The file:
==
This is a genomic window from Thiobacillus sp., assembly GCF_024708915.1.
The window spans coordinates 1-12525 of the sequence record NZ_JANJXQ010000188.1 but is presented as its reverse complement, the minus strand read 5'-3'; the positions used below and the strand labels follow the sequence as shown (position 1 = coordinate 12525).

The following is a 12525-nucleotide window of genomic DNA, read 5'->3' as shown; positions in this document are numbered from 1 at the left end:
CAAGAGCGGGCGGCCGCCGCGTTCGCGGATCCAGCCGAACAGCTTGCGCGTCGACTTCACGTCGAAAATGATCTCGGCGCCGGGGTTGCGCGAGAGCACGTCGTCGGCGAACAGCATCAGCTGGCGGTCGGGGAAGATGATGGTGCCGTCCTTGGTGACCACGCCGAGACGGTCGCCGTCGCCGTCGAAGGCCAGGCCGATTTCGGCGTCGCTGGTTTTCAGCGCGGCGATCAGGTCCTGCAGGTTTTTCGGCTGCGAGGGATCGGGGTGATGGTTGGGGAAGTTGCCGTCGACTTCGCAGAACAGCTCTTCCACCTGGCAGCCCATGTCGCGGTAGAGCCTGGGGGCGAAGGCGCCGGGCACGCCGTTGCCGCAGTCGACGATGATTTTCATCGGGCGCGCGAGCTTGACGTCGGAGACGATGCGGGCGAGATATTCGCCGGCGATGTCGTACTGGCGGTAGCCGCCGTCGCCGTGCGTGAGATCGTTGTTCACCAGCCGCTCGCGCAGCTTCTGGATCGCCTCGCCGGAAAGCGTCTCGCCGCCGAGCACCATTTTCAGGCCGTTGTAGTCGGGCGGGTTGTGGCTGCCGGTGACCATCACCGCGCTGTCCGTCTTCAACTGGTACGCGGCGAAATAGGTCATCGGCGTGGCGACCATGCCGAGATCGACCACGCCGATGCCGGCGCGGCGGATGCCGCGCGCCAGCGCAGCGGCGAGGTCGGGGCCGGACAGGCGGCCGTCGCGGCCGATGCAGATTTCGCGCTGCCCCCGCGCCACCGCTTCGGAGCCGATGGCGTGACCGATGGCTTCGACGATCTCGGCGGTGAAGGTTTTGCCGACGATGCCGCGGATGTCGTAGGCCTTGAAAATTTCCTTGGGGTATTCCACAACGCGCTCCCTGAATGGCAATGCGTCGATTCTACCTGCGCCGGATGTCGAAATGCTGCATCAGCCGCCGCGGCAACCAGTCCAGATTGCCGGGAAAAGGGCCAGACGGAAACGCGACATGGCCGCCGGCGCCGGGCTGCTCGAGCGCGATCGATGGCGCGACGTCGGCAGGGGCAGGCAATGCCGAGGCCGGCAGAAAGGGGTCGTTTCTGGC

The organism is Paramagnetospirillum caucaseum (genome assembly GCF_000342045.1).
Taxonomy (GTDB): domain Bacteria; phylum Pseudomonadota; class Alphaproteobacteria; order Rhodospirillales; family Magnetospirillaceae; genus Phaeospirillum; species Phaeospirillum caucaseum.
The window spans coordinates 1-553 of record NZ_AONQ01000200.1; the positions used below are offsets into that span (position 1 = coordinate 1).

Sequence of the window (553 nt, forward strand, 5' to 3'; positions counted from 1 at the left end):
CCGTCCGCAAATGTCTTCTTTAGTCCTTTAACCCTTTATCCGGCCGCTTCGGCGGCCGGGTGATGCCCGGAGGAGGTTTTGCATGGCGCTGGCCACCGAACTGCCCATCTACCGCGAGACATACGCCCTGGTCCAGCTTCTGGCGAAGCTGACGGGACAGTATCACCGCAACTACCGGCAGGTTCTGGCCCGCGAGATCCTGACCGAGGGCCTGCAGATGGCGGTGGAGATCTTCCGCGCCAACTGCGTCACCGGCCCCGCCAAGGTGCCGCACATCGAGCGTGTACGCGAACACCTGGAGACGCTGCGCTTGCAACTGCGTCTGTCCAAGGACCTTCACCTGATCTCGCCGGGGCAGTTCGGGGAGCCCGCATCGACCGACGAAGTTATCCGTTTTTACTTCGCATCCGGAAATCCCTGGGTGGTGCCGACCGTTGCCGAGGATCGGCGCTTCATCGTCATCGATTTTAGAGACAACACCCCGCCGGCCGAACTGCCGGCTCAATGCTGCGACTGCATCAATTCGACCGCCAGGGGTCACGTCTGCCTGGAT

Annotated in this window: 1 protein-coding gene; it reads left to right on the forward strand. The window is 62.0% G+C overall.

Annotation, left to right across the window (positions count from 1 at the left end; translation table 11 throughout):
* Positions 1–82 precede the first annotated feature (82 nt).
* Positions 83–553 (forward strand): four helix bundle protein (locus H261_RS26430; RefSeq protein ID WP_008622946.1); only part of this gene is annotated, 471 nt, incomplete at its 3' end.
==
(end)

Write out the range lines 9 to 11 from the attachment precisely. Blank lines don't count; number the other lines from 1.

CCGTCCGCAAATGTCTTCTTTAGTCCTTTAACCCTTTATCCGGCCGCTTCGGCGGCCGGGTGATGCCCGGAGGAGGTTTTGCATGGCGCTGGCCACCGAACTGCCCATCTACCGCGAGACATACGCCCTGGTCCAGCTTCTGGCGAAGCTGACGGGACAGTATCACCGCAACTACCGGCAGGTTCTGGCCCGCGAGATCCTGACCGAGGGCCTGCAGATGGCGGTGGAGATCTTCCGCGCCAACTGCGTCACCGGCCCCGCCAAGGTGCCGCACATCGAGCGTGTACGCGAACACCTGGAGACGCTGCGCTTGCAACTGCGTCTGTCCAAGGACCTTCACCTGATCTCGCCGGGGCAGTTCGGGGAGCCCGCATCGACCGACGAAGTTATCCGTTTTTACTTCGCATCCGGAAATCCCTGGGTGGTGCCGACCGTTGCCGAGGATCGGCGCTTCATCGTCATCGATTTTAGAGACAACACCCCGCCGGCCGAACTGCCGGCTCAATGCTGCGACTGCATCAATTCGACCGCCAGGGGTCACGTCTGCCTGGAT

Annotated in this window: 1 protein-coding gene; it reads left to right on the forward strand. The window is 62.0% G+C overall.

Annotation, left to right across the window (positions count from 1 at the left end; translation table 11 throughout):